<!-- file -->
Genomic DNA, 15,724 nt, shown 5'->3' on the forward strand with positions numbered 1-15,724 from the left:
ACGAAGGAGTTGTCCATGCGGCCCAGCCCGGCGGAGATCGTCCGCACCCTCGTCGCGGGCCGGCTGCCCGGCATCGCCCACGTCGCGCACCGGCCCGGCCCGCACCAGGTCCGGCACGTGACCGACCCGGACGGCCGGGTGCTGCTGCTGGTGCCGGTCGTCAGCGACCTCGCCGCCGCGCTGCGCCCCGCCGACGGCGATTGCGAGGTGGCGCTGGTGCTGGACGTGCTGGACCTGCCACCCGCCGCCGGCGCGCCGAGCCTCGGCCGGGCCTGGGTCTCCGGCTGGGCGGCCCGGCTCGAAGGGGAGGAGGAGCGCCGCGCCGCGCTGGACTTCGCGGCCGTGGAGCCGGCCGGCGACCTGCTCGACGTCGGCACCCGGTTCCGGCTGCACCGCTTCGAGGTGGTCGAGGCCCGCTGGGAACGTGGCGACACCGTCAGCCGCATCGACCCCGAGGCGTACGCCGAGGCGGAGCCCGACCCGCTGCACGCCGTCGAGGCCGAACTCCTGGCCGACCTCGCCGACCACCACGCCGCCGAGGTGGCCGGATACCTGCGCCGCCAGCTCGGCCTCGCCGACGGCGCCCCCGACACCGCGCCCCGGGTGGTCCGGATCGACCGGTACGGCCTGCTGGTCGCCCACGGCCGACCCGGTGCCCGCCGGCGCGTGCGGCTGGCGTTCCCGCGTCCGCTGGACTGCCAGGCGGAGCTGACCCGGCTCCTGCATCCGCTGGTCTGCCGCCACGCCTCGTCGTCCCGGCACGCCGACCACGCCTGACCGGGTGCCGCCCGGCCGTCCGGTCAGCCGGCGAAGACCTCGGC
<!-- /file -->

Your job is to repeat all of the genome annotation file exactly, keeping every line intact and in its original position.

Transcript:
Genomic DNA, 15,724 nt, shown 5'->3' on the forward strand with positions numbered 1-15,724 from the left:
ACGAAGGAGTTGTCCATGCGGCCCAGCCCGGCGGAGATCGTCCGCACCCTCGTCGCGGGCCGGCTGCCCGGCATCGCCCACGTCGCGCACCGGCCCGGCCCGCACCAGGTCCGGCACGTGACCGACCCGGACGGCCGGGTGCTGCTGCTGGTGCCGGTCGTCAGCGACCTCGCCGCCGCGCTGCGCCCCGCCGACGGCGATTGCGAGGTGGCGCTGGTGCTGGACGTGCTGGACCTGCCACCCGCCGCCGGCGCGCCGAGCCTCGGCCGGGCCTGGGTCTCCGGCTGGGCGGCCCGGCTCGAAGGGGAGGAGGAGCGCCGCGCCGCGCTGGACTTCGCGGCCGTGGAGCCGGCCGGCGACCTGCTCGACGTCGGCACCCGGTTCCGGCTGCACCGCTTCGAGGTGGTCGAGGCCCGCTGGGAACGTGGCGACACCGTCAGCCGCATCGACCCCGAGGCGTACGCCGAGGCGGAGCCCGACCCGCTGCACGCCGTCGAGGCCGAACTCCTGGCCGACCTCGCCGACCACCACGCCGCCGAGGTGGCCGGATACCTGCGCCGCCAGCTCGGCCTCGCCGACGGCGCCCCCGACACCGCGCCCCGGGTGGTCCGGATCGACCGGTACGGCCTGCTGGTCGCCCACGGCCGACCCGGTGCCCGCCGGCGCGTGCGGCTGGCGTTCCCGCGTCCGCTGGACTGCCAGGCGGAGCTGACCCGGCTCCTGCATCCGCTGGTCTGCCGCCACGCCTCGTCGTCCCGGCACGCCGACCACGCCTGACCGGGTGCCGCCCGGCCGTCCGGTCAGCCGGCGAAGACCTCGGC